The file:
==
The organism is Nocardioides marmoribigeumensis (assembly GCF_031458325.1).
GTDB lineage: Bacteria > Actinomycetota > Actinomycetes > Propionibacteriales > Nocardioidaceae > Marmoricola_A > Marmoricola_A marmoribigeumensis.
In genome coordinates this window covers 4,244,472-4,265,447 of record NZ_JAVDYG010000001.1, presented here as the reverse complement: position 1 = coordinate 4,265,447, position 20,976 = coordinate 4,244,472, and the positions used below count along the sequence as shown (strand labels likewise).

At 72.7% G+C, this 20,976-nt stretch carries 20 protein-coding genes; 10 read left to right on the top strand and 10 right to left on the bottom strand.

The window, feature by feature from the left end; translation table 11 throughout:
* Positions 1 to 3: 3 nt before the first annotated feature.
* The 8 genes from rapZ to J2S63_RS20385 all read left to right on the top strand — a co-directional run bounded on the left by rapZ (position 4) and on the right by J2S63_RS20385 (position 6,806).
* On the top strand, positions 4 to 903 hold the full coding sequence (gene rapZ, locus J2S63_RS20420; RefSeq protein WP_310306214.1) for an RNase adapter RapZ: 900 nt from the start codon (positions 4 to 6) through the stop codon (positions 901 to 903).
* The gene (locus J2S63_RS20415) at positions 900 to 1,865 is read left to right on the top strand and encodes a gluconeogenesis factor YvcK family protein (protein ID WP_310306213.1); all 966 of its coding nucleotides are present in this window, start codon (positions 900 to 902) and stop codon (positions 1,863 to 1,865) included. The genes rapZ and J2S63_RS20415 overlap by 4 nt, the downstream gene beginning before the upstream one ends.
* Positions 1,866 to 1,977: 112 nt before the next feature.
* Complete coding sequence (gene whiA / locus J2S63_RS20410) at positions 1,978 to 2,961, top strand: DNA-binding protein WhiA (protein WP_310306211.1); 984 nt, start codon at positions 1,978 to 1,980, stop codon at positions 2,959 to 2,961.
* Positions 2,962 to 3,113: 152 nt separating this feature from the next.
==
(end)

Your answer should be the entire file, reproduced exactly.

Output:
The organism is Nocardioides marmoribigeumensis (assembly GCF_031458325.1).
GTDB lineage: Bacteria > Actinomycetota > Actinomycetes > Propionibacteriales > Nocardioidaceae > Marmoricola_A > Marmoricola_A marmoribigeumensis.
In genome coordinates this window covers 4,244,472-4,265,447 of record NZ_JAVDYG010000001.1, presented here as the reverse complement: position 1 = coordinate 4,265,447, position 20,976 = coordinate 4,244,472, and the positions used below count along the sequence as shown (strand labels likewise).

At 72.7% G+C, this 20,976-nt stretch carries 20 protein-coding genes; 10 read left to right on the top strand and 10 right to left on the bottom strand.

The window, feature by feature from the left end; translation table 11 throughout:
* Positions 1 to 3: 3 nt before the first annotated feature.
* The 8 genes from rapZ to J2S63_RS20385 all read left to right on the top strand — a co-directional run bounded on the left by rapZ (position 4) and on the right by J2S63_RS20385 (position 6,806).
* On the top strand, positions 4 to 903 hold the full coding sequence (gene rapZ, locus J2S63_RS20420; RefSeq protein WP_310306214.1) for an RNase adapter RapZ: 900 nt from the start codon (positions 4 to 6) through the stop codon (positions 901 to 903).
* The gene (locus J2S63_RS20415) at positions 900 to 1,865 is read left to right on the top strand and encodes a gluconeogenesis factor YvcK family protein (protein ID WP_310306213.1); all 966 of its coding nucleotides are present in this window, start codon (positions 900 to 902) and stop codon (positions 1,863 to 1,865) included. The genes rapZ and J2S63_RS20415 overlap by 4 nt, the downstream gene beginning before the upstream one ends.
* Positions 1,866 to 1,977: 112 nt before the next feature.
* Complete coding sequence (gene whiA / locus J2S63_RS20410) at positions 1,978 to 2,961, top strand: DNA-binding protein WhiA (protein WP_310306211.1); 984 nt, start codon at positions 1,978 to 1,980, stop codon at positions 2,959 to 2,961.
* Positions 2,962 to 3,113: 152 nt separating this feature from the next.